But they fail to recognize themselves in him or to correct the error in their ways. After they see the evil it has wrought, they pour salt in their societal wound by encouraging and perpetuating, rather than breaking the cycle in their treatment of Shylock.

When it comes the Christians’ turn to turn the other cheek, they dissemble, and the only thing they turn is the tables on the despised Jew. They opt, instead, for an eye for an eye.

A cross-dressed, disguised Portia and handmaid Nerissa come to court to serve as expert witnesses before Shylock starts hacking away at Antonio’s chest. Portia cleverly resolves the situation by pointing out that extracting the skin will put him in jeopardy because:

“This bond give thee here no jot of blood;
The words expressly are ‘a pound of flesh.’
But in the cutting it, if thou dost shed
One drop of Christian blood, thy lands and goods
Are by the laws of Venice confiscate
Unto the State of Venice.

But she doesn’t stop there, even after Shylock backs down and accepts the reimbursement rather than the epidermis. It’s her turn to go for the jugular, so she continues, like a slow, torturous drip of water, to humiliate him and strip him of all of his possessions, position, stature, and even identity. In her coup de grace she requires that he convert to Christianity.

Despite her initial open mindedness in the suitor scene, she shows her true colors here, and the crowd cheers her on. Her prior plea and paean to mercy ring hollow now:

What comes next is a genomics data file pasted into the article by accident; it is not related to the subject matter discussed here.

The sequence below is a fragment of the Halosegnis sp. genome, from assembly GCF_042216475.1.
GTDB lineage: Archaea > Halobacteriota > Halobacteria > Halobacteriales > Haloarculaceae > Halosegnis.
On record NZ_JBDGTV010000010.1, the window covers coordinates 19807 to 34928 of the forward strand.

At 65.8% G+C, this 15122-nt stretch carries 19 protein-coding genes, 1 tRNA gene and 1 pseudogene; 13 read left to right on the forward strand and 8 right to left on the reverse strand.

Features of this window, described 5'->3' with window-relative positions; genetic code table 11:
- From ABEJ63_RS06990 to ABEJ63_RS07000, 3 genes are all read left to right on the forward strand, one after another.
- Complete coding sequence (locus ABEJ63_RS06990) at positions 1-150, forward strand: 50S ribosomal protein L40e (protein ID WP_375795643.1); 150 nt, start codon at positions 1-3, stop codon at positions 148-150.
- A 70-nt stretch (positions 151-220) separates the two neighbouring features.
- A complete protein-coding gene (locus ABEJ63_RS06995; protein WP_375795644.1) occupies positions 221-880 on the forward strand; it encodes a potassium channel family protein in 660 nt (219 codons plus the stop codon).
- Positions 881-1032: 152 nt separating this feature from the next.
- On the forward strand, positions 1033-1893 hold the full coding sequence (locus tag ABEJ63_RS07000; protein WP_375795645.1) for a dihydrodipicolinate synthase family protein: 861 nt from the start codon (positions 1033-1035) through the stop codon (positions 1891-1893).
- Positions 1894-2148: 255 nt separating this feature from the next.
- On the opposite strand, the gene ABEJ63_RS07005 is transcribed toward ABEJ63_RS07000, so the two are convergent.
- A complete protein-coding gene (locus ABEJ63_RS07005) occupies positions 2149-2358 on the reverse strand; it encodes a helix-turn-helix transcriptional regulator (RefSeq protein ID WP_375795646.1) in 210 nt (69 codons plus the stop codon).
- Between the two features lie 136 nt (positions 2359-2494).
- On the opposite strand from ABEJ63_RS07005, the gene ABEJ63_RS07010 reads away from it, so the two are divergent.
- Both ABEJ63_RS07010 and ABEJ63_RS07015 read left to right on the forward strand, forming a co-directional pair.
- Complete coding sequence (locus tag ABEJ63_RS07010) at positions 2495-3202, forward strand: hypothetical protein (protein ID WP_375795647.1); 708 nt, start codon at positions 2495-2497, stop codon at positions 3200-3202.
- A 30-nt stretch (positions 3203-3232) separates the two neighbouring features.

“The quality of mercy is not strain’d
It droppeth as the gentle rain from heaven
Upon the place beneath. It is twice blest:
It blesseth him that gives and him that takes”

She gives no mercy, only demands it of Shylock. She eviscerates and humiliates him, leaving him to withdraw into exile like Frankenstein’s monster. So no one is the wiser. There is no lesson here except that hate begets hate.

This disturbing resolution taints the happily ever after ending in Act V. Antonio and the amorous couples may plan to skip serenely into the sunset, but that sun is setting on a land still beset by the belief that difference = evil.

It’s hard for me to see this play as a comedy, particularly with the backdrop of the troubles that bias and prejudice have caused in our country and our world. But it’s not a classic tragedy either, because no hero sees the light, even after it is too late. It’s not hard at all to see why Antonio is so sad. The villagers may have driven the monster out of their midst, but in doing so have only planted the seeds for more strife in the future.